Another shopper and I made eye contact and she rolled her eyes as a means of expressing her disapproval for the mother's handling of her child. I nodded in silent agreement and she said;
"My goodness, so much for shopping in peace!"
Now, I don't think that Spotlight promises peaceful shopping anywhere as part of their advertising campaign, but this woman clearly felt her shopping experience had been destroyed.
More than half an hour had passed by this point and with the tantrum still in full swing, I came to the conclusion that this mother clearly has no idea what she is doing and that her daughter must just be a spoilt brat who is used to getting her own way.
As luck would have it, as I joined the long queue up at the registers, the screamer and her mother joined the line behind me. What a treat for my ear drums that was! I could see the mother was actively ignoring the tantrum going on right next to her, and knowing this was her method of dealing with the situation, I looked down my nose and observed that this method clearly wasn't working and anyone with half a brain would have clued on to this and tried something else by now.
Now I try to be very honest in my blogs, partly because I want this to be a true record of my life, and partly because I want people to see me as someone who is very much human and flawed. I don't feel the need to have it all together at this point in my life because I'm not a finished product yet, I'm a work in progress. But yesterday, I was a judgemental jerk to a fellow mother (not out loud, but in my head) and I climbed up on my high horse and rode it proudly.
But how quickly I was knocked down!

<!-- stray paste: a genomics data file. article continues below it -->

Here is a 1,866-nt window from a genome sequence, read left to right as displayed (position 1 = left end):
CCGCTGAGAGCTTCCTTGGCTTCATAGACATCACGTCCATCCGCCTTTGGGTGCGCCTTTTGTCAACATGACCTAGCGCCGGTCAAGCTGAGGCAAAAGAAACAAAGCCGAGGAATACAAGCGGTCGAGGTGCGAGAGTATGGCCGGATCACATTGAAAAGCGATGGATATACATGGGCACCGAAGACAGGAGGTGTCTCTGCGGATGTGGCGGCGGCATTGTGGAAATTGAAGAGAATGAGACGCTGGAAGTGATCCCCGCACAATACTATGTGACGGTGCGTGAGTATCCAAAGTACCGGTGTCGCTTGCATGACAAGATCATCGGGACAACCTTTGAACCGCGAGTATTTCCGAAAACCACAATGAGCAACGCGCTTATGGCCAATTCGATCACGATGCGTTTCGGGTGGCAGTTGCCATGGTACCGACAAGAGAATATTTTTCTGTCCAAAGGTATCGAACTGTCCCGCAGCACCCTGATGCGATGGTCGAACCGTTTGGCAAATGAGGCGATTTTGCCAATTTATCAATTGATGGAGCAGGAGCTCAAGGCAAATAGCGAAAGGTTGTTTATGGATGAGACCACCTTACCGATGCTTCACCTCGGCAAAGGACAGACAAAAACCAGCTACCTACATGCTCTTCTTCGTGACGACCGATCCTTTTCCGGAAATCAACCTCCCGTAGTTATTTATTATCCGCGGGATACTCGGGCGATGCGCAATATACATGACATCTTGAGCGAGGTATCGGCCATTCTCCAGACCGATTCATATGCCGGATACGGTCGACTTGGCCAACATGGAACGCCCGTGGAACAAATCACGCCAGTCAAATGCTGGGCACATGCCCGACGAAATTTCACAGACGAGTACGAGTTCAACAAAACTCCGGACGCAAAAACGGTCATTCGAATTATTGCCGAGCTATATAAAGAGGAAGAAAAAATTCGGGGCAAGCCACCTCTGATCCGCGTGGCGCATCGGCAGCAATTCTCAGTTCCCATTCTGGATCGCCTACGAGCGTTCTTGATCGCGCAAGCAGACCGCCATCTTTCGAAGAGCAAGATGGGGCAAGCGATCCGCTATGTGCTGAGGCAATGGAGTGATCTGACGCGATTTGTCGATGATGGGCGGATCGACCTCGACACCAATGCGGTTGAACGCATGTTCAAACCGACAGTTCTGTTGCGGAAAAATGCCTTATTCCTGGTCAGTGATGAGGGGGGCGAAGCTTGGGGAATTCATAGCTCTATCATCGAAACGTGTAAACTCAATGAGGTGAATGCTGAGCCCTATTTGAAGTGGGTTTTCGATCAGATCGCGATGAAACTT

As we waited in line, the little girl stopped crying and screaming and all that was left was a small whimper. I turned to see if the tantrum had stopped or if I had in fact gone deaf. What I saw made me ashamed of myself. The mother bent down and calmly said;
"Are you finished now? I hope you can see that behaving in that way will not get you what you want. Now let's finish up and head off home for lunch."
The little girl nodded and they quietly finished paying and left.
I realised here that this mother knew what she was doing. Her own sense of pride took a beating no doubt, but her priority was not the opinion of her fellow shoppers, it was training her daughter to learn the correct way to behave and that negative behaviour will not get you anywhere. She had obviously set a standard and she stuck to her guns.
It seemed like a lose/lose scenario as if she gave in when the tantrum kicked off, she would look like a push over parent who indulged her child. On the other hand, by not giving attention to her daughter's tantrum, she was seen as a parent who had zero control of her child.
It may be lose/lose now, but in the years to come I hope people pat her on the back for raising a child who isn't rude, entitled, and spoilt. I hope they can see the work she put in training her daughter well. It's the road less travelled these days, and generally the road less travelled is less travelled for a reason - it's damn hard!
I wish I actually told her how well I think she handled that teaching moment, but more so I'm grateful for the teaching moment for myself on not being so quick to judge.